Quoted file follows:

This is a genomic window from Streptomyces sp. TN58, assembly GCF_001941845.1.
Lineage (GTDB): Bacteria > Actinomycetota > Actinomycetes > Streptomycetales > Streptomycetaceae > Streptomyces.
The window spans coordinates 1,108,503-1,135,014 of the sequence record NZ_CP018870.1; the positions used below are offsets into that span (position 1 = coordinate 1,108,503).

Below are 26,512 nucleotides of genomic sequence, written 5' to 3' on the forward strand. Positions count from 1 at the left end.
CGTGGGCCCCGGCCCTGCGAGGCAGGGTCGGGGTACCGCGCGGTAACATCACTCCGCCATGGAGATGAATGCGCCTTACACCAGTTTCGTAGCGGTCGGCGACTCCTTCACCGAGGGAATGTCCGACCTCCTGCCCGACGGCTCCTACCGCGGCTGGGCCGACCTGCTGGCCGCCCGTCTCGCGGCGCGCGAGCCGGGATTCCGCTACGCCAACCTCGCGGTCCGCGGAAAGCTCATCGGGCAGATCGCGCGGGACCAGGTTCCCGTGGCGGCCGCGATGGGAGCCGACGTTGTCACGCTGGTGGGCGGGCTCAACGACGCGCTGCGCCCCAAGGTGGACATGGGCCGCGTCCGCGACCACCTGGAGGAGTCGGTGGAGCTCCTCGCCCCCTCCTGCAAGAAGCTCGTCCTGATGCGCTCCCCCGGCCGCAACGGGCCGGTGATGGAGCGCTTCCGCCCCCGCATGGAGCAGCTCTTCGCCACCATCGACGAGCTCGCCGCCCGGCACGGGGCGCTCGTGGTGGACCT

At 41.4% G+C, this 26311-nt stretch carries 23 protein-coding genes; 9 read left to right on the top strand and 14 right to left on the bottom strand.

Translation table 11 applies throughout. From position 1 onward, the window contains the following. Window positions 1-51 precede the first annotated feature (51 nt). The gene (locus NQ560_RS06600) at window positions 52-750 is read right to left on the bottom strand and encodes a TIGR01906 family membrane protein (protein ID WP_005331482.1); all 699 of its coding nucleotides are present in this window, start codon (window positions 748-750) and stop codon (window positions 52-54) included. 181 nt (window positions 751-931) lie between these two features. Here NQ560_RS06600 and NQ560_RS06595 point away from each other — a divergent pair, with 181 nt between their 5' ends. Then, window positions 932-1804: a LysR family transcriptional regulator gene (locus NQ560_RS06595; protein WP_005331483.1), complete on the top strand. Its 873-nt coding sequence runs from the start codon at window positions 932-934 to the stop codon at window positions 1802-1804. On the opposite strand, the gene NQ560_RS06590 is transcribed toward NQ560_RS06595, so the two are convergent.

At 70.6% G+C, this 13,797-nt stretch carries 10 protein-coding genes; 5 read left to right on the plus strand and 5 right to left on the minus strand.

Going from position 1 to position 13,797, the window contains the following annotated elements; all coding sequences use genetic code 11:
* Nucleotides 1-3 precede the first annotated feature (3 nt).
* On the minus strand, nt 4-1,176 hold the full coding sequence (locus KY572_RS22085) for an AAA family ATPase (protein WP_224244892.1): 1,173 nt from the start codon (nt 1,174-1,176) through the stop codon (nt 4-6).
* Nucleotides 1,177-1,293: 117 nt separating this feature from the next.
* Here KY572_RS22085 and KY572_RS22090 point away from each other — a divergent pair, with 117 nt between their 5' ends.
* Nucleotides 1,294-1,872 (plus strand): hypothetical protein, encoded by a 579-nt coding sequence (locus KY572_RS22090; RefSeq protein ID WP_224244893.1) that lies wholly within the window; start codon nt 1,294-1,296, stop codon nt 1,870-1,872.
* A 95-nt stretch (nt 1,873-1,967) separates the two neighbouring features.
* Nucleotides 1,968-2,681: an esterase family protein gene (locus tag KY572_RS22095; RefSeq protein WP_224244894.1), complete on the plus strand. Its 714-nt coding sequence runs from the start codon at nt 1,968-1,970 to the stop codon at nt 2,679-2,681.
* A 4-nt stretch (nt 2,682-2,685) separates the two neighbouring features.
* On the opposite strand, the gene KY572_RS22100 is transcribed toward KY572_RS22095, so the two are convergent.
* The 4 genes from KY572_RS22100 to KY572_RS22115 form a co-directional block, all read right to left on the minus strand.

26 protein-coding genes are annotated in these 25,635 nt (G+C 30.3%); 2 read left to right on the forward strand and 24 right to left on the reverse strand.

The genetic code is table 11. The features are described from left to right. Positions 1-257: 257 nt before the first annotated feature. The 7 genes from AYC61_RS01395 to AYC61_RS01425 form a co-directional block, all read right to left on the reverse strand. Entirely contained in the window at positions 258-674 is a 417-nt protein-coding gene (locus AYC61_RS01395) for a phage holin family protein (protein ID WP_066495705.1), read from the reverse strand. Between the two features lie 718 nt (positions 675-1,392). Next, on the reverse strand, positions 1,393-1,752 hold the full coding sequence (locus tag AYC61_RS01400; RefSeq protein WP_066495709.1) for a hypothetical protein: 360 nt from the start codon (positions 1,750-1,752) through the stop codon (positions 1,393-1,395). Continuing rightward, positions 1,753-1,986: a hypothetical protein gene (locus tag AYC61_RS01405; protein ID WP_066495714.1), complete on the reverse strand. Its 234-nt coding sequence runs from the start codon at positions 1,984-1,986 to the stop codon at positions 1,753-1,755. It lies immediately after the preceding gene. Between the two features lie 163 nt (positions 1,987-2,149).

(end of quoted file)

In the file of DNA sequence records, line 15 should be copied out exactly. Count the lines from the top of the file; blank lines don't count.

* A 95-nt stretch (nt 1,873-1,967) separates the two neighbouring features.